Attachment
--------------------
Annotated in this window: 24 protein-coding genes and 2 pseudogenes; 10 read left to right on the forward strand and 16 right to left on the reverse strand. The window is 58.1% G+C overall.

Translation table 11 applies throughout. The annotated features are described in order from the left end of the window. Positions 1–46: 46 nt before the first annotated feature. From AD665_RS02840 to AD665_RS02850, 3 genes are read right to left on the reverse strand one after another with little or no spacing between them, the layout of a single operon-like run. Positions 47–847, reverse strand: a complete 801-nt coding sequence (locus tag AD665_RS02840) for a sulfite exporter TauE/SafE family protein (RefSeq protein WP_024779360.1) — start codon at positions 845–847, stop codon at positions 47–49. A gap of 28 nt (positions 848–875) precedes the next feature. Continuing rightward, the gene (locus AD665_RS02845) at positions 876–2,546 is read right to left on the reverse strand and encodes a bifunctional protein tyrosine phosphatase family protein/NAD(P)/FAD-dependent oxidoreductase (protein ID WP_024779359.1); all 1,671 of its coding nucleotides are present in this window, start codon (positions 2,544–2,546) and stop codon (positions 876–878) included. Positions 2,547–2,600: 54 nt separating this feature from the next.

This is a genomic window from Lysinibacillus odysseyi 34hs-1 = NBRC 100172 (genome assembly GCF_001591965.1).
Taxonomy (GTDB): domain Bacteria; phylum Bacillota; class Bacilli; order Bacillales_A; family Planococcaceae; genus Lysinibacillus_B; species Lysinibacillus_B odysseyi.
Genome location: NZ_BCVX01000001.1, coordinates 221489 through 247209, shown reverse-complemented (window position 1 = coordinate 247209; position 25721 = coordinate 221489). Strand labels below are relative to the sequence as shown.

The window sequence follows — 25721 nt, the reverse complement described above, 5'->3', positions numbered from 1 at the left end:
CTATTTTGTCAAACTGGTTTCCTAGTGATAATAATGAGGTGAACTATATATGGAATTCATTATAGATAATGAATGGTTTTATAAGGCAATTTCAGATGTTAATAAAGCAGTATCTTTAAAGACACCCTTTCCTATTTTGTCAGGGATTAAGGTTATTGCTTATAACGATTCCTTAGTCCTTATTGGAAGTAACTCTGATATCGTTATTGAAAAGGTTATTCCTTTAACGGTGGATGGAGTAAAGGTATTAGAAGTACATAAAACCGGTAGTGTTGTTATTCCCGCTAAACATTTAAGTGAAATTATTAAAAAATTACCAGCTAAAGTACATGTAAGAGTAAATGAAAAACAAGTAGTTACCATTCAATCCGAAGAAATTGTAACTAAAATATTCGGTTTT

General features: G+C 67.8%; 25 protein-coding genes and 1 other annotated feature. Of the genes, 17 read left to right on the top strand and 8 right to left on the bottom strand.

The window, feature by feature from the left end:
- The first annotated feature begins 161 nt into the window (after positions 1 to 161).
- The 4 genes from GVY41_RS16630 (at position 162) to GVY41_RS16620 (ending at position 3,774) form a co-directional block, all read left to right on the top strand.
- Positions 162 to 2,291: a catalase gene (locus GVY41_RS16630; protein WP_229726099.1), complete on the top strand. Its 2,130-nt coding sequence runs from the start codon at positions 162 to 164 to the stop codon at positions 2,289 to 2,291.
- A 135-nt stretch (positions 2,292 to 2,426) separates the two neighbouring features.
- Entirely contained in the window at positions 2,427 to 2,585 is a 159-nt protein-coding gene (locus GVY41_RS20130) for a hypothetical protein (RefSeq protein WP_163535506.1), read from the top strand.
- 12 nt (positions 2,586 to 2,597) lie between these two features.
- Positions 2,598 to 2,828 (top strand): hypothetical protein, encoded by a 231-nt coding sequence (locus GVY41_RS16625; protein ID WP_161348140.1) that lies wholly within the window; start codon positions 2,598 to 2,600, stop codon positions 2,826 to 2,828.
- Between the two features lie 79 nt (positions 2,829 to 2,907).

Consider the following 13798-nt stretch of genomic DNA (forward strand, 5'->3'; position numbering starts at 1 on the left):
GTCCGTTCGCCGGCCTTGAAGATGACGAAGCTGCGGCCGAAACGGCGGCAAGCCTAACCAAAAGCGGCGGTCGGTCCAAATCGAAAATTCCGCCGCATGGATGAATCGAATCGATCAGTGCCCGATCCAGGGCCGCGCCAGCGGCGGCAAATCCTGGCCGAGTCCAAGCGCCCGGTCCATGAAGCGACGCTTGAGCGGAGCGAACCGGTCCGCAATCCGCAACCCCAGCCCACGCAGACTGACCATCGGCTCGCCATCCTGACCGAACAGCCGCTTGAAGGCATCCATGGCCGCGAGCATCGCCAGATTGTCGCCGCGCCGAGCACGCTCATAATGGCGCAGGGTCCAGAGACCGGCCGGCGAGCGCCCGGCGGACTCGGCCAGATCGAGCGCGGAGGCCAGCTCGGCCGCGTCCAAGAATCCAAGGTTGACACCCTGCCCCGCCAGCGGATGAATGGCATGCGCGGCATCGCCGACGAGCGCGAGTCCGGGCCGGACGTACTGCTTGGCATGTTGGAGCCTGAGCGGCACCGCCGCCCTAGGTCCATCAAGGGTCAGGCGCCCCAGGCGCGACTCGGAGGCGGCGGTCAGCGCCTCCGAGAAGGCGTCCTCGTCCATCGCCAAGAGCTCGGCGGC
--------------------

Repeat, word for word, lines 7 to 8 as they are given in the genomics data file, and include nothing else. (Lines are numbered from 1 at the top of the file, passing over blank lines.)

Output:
CTATTTTGTCAAACTGGTTTCCTAGTGATAATAATGAGGTGAACTATATATGGAATTCATTATAGATAATGAATGGTTTTATAAGGCAATTTCAGATGTTAATAAAGCAGTATCTTTAAAGACACCCTTTCCTATTTTGTCAGGGATTAAGGTTATTGCTTATAACGATTCCTTAGTCCTTATTGGAAGTAACTCTGATATCGTTATTGAAAAGGTTATTCCTTTAACGGTGGATGGAGTAAAGGTATTAGAAGTACATAAAACCGGTAGTGTTGTTATTCCCGCTAAACATTTAAGTGAAATTATTAAAAAATTACCAGCTAAAGTACATGTAAGAGTAAATGAAAAACAAGTAGTTACCATTCAATCCGAAGAAATTGTAACTAAAATATTCGGTTTT

General features: G+C 67.8%; 25 protein-coding genes and 1 other annotated feature. Of the genes, 17 read left to right on the top strand and 8 right to left on the bottom strand.